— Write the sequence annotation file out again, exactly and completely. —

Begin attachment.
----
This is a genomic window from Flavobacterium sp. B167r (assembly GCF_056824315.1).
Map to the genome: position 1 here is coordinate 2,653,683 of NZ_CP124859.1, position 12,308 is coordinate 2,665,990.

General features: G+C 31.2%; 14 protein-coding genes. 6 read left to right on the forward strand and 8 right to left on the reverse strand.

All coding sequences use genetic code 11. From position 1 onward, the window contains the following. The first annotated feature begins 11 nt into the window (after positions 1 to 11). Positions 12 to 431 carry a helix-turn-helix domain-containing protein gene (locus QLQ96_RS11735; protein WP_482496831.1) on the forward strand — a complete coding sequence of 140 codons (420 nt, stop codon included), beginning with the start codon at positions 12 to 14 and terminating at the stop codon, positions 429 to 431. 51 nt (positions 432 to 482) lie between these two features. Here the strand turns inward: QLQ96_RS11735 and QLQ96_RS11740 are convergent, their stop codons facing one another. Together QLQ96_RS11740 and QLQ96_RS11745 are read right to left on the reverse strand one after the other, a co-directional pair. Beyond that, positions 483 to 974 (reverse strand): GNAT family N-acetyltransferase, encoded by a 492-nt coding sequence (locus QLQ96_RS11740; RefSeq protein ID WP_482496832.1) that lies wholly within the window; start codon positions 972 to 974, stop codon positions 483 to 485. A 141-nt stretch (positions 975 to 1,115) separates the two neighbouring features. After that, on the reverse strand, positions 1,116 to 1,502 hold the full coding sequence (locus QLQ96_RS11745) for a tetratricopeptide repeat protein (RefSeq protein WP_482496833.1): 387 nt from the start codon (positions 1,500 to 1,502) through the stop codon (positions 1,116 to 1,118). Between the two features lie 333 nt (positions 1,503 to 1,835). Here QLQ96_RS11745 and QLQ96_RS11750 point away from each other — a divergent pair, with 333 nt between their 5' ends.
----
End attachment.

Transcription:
This is a genomic window from Flavobacterium sp. B167r (assembly GCF_056824315.1).
Map to the genome: position 1 here is coordinate 2,653,683 of NZ_CP124859.1, position 12,308 is coordinate 2,665,990.

General features: G+C 31.2%; 14 protein-coding genes. 6 read left to right on the forward strand and 8 right to left on the reverse strand.

All coding sequences use genetic code 11. From position 1 onward, the window contains the following. The first annotated feature begins 11 nt into the window (after positions 1 to 11). Positions 12 to 431 carry a helix-turn-helix domain-containing protein gene (locus QLQ96_RS11735; protein WP_482496831.1) on the forward strand — a complete coding sequence of 140 codons (420 nt, stop codon included), beginning with the start codon at positions 12 to 14 and terminating at the stop codon, positions 429 to 431. 51 nt (positions 432 to 482) lie between these two features. Here the strand turns inward: QLQ96_RS11735 and QLQ96_RS11740 are convergent, their stop codons facing one another. Together QLQ96_RS11740 and QLQ96_RS11745 are read right to left on the reverse strand one after the other, a co-directional pair. Beyond that, positions 483 to 974 (reverse strand): GNAT family N-acetyltransferase, encoded by a 492-nt coding sequence (locus QLQ96_RS11740; RefSeq protein ID WP_482496832.1) that lies wholly within the window; start codon positions 972 to 974, stop codon positions 483 to 485. A 141-nt stretch (positions 975 to 1,115) separates the two neighbouring features. After that, on the reverse strand, positions 1,116 to 1,502 hold the full coding sequence (locus QLQ96_RS11745) for a tetratricopeptide repeat protein (RefSeq protein WP_482496833.1): 387 nt from the start codon (positions 1,500 to 1,502) through the stop codon (positions 1,116 to 1,118). Between the two features lie 333 nt (positions 1,503 to 1,835). Here QLQ96_RS11745 and QLQ96_RS11750 point away from each other — a divergent pair, with 333 nt between their 5' ends.